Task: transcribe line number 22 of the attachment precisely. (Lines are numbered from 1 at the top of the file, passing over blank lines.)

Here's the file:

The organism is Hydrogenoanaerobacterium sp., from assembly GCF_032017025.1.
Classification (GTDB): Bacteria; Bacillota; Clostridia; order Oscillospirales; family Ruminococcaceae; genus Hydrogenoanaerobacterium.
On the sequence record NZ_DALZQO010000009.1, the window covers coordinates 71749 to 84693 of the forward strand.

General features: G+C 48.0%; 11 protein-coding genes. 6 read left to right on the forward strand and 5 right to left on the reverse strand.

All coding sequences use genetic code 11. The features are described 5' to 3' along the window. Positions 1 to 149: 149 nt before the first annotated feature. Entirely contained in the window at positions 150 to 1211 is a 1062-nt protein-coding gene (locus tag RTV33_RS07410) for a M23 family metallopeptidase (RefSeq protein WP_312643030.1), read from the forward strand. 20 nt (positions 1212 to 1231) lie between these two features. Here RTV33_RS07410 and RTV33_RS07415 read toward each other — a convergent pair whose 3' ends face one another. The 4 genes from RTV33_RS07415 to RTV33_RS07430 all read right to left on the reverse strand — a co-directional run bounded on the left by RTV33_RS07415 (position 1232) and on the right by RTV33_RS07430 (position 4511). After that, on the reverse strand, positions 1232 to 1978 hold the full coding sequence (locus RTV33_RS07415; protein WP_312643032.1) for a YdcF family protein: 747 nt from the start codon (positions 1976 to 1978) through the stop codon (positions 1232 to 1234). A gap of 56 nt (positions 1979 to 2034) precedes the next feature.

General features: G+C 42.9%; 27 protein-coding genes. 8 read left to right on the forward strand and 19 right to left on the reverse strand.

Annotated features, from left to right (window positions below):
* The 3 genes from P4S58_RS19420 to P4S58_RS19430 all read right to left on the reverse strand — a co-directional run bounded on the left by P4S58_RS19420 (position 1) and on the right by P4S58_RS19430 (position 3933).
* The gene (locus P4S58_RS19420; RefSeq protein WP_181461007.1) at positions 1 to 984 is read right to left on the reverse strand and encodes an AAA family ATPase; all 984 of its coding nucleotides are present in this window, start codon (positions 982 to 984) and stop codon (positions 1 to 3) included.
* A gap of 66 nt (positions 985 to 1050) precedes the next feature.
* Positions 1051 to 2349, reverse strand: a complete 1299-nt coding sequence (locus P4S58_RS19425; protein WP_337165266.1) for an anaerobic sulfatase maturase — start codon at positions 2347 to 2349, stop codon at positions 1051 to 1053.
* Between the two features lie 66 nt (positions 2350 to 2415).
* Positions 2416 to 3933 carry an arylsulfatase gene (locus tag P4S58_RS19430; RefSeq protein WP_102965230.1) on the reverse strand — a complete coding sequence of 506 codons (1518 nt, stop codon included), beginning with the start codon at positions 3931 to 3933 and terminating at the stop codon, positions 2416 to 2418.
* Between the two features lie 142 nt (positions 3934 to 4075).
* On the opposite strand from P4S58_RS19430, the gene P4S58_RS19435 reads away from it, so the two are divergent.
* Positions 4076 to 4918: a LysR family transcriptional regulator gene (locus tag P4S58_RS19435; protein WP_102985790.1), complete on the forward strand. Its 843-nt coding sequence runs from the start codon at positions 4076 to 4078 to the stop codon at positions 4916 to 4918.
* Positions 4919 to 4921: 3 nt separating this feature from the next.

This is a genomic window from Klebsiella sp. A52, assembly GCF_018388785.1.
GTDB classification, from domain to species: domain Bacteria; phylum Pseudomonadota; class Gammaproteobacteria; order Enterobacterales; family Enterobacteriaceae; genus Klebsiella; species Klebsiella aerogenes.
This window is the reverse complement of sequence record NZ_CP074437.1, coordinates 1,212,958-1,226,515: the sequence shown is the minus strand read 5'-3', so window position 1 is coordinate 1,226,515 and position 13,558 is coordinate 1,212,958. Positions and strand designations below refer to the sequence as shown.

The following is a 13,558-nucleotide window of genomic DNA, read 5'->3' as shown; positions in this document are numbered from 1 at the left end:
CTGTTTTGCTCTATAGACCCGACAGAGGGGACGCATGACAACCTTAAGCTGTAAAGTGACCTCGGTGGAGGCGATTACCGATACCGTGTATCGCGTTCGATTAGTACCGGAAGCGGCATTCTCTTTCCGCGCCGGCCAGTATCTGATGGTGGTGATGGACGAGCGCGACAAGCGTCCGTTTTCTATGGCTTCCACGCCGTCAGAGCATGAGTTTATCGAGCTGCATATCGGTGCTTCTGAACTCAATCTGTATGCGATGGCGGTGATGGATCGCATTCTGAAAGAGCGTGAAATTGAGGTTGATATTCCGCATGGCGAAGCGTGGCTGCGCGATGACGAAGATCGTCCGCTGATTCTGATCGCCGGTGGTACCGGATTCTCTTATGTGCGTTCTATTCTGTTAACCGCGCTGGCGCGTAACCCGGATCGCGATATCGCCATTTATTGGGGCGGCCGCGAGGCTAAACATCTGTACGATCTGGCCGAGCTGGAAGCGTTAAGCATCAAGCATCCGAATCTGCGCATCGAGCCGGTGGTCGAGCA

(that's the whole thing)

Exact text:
CTGTTTTGCTCTATAGACCCGACAGAGGGGACGCATGACAACCTTAAGCTGTAAAGTGACCTCGGTGGAGGCGATTACCGATACCGTGTATCGCGTTCGATTAGTACCGGAAGCGGCATTCTCTTTCCGCGCCGGCCAGTATCTGATGGTGGTGATGGACGAGCGCGACAAGCGTCCGTTTTCTATGGCTTCCACGCCGTCAGAGCATGAGTTTATCGAGCTGCATATCGGTGCTTCTGAACTCAATCTGTATGCGATGGCGGTGATGGATCGCATTCTGAAAGAGCGTGAAATTGAGGTTGATATTCCGCATGGCGAAGCGTGGCTGCGCGATGACGAAGATCGTCCGCTGATTCTGATCGCCGGTGGTACCGGATTCTCTTATGTGCGTTCTATTCTGTTAACCGCGCTGGCGCGTAACCCGGATCGCGATATCGCCATTTATTGGGGCGGCCGCGAGGCTAAACATCTGTACGATCTGGCCGAGCTGGAAGCGTTAAGCATCAAGCATCCGAATCTGCGCATCGAGCCGGTGGTCGAGCA